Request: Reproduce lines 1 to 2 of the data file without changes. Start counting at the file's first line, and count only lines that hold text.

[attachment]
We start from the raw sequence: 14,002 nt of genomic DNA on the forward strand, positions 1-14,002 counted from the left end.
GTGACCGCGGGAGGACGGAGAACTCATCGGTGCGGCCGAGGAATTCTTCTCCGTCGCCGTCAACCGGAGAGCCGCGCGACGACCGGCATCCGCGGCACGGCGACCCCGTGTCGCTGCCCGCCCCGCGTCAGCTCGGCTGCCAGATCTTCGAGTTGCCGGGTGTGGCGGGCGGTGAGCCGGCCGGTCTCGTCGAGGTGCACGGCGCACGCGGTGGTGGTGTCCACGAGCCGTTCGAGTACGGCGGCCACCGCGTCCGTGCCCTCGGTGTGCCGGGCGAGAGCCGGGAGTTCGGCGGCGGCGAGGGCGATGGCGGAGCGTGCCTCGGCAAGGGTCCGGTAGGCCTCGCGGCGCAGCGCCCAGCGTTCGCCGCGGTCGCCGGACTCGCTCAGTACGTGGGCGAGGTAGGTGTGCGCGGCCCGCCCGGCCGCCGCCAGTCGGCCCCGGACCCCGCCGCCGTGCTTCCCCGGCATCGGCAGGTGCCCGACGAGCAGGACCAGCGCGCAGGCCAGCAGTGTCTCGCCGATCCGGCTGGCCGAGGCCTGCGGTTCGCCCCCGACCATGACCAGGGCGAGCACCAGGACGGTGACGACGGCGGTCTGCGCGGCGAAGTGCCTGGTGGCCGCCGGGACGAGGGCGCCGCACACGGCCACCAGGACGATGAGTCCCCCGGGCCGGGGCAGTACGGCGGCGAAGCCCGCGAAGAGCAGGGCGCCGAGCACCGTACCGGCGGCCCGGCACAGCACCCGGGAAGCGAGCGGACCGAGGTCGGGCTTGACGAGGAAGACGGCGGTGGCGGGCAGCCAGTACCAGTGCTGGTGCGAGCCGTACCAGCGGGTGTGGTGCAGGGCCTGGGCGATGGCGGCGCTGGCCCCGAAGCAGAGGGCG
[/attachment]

We start from the raw sequence: 14,002 nt of genomic DNA on the forward strand, positions 1-14,002 counted from the left end.
GTGACCGCGGGAGGACGGAGAACTCATCGGTGCGGCCGAGGAATTCTTCTCCGTCGCCGTCAACCGGAGAGCCGCGCGACGACCGGCATCCGCGGCACGGCGACCCCGTGTCGCTGCCCGCCCCGCGTCAGCTCGGCTGCCAGATCTTCGAGTTGCCGGGTGTGGCGGGCGGTGAGCCGGCCGGTCTCGTCGAGGTGCACGGCGCACGCGGTGGTGGTGTCCACGAGCCGTTCGAGTACGGCGGCCACCGCGTCCGTGCCCTCGGTGTGCCGGGCGAGAGCCGGGAGTTCGGCGGCGGCGAGGGCGATGGCGGAGCGTGCCTCGGCAAGGGTCCGGTAGGCCTCGCGGCGCAGCGCCCAGCGTTCGCCGCGGTCGCCGGACTCGCTCAGTACGTGGGCGAGGTAGGTGTGCGCGGCCCGCCCGGCCGCCGCCAGTCGGCCCCGGACCCCGCCGCCGTGCTTCCCCGGCATCGGCAGGTGCCCGACGAGCAGGACCAGCGCGCAGGCCAGCAGTGTCTCGCCGATCCGGCTGGCCGAGGCCTGCGGTTCGCCCCCGACCATGACCAGGGCGAGCACCAGGACGGTGACGACGGCGGTCTGCGCGGCGAAGTGCCTGGTGGCCGCCGGGACGAGGGCGCCGCACACGGCCACCAGGACGATGAGTCCCCCGGGCCGGGGCAGTACGGCGGCGAAGCCCGCGAAGAGCAGGGCGCCGAGCACCGTACCGGCGGCCCGGCACAGCACCCGGGAAGCGAGCGGACCGAGGTCGGGCTTGACGAGGAAGACGGCGGTGGCGGGCAGCCAGTACCAGTGCTGGTGCGAGCCGTACCAGCGGGTGTGGTGCAGGGCCTGGGCGATGGCGGCGCTGGCCCCGAAGCAGAGGGCG